In Palorinya Refugee Settlement, access to livelihood opportunities (crop and livestock production) is limited mainly by land related challenges, i.e., infertile lands or land being fertile but too small (30m2) to support adequate crop and livestock production for larger households. To address these challenges, we undertook production of nutrient rich vegetables in kitchen gardens/backyard gardens and poultry production using locally available materials in only the 30m2. We registered increased production and access to nutrient rich, increased livelihood opportunities from sale of livestock and livestock products amongst our beneficiaries.
Goals of the Good Practice:
Over time, due to the failure of several poultry related ventures, the common mindset amongst farmers is that chicken can’t be profitably reared due to diseases in the settlement environment. Hence our objective was to change this negative energy within farmers and to mentor two model farmers from each zone of Palorinya Settlement as centres for dissemination of knowledge across the settlement.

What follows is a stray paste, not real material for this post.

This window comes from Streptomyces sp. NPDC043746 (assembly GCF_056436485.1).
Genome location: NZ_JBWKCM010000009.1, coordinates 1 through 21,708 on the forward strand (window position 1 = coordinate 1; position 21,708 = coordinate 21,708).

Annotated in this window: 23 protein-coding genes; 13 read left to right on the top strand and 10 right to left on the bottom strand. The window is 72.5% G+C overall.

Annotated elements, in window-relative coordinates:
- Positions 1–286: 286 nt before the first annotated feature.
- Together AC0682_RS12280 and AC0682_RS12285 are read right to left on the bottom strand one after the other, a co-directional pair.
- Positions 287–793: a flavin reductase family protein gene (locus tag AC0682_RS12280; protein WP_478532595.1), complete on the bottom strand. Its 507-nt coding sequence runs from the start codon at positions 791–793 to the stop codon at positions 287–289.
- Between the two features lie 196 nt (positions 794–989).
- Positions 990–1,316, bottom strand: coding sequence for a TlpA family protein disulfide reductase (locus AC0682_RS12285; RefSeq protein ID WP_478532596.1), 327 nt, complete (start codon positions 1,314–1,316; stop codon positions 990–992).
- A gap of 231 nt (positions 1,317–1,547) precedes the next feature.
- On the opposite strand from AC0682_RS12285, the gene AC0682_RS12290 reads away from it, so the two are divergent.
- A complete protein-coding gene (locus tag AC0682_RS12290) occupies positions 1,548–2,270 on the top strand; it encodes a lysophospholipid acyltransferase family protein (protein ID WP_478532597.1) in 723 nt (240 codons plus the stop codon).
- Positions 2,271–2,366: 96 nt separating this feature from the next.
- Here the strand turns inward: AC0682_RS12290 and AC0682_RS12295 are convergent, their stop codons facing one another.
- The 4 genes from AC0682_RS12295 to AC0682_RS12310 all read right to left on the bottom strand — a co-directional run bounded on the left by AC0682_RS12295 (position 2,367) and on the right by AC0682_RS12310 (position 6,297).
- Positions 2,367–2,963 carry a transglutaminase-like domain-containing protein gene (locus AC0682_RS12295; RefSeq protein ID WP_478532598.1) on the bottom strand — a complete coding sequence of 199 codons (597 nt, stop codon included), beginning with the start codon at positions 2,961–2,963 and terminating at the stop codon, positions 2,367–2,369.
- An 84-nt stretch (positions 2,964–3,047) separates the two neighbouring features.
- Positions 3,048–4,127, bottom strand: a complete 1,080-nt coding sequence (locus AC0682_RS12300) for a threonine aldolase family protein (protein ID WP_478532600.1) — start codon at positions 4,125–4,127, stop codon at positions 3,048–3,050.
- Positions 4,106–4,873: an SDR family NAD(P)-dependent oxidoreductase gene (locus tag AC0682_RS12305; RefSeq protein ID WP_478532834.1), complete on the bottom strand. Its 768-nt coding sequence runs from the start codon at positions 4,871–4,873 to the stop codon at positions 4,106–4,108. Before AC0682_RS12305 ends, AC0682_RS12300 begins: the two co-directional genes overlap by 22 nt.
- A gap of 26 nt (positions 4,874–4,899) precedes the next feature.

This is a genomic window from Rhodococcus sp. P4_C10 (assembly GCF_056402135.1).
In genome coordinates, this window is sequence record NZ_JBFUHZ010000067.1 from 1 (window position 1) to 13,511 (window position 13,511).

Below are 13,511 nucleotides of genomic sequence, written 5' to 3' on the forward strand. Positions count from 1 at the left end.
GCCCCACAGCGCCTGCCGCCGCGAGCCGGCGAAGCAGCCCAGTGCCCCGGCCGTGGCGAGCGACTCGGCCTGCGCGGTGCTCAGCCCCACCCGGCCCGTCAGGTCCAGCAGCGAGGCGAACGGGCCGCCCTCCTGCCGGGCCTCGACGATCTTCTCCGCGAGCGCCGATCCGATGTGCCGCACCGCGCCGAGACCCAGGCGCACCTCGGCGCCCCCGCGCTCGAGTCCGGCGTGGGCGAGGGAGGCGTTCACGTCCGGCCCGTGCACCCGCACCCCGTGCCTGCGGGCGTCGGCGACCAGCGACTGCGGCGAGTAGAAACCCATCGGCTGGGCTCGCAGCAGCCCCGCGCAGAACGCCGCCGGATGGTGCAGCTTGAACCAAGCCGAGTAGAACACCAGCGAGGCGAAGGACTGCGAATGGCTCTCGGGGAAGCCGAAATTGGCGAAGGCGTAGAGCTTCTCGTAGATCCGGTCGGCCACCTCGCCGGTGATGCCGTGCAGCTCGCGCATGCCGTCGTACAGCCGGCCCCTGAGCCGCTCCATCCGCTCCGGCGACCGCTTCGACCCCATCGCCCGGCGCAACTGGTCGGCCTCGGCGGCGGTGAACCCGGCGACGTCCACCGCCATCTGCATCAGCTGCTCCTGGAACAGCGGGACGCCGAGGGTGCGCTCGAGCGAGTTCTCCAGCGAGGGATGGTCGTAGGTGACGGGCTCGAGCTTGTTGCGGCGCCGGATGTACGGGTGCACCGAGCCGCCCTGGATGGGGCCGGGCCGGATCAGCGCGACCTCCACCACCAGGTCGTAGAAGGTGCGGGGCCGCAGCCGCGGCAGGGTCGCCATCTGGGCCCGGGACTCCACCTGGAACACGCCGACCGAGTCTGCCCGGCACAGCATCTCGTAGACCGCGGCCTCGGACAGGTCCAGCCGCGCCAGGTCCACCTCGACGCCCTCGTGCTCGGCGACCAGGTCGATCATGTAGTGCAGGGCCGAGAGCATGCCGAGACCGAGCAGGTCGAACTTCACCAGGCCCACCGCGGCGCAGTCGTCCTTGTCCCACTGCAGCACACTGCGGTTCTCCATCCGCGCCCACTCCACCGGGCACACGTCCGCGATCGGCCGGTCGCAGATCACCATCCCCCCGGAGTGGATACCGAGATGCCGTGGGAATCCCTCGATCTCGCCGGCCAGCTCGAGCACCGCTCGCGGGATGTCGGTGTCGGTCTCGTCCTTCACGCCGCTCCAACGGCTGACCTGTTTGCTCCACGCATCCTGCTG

What we did/are doing:
Using our poultry demonstration sites, deliberate trainings are conducted by the Community Based Facilitators on poultry management to farmer groups in the nearby. Some farmers take interest and make visits to our model farmers to learn how they are managing their chicken, given some have already lost their poultry flocks to disease.
Outcomes and achievements:
The beneficiaries have since developed love and trust in our programming as they managed to get 100% survival rates which was never the case with programs on poultry rearing previously ran in the same location.
Female birds are producing eggs daily for feeding their families, some have managed to sell mature male birds for between UGX. 35,000 – UGX. 40,000. Income from sales of birds has since been used to buy local hens for breeding purposes and excess money used for feeding family, feeding birds, treating birds and some saved in VSLAs.
A free-range system is being practiced ensuring the males improve breeds of chicken in the community in the longer run.
By MADRWA Lee Louis Ogwalulu (Agriculture Officer- PALM Corps, Palorinya Program)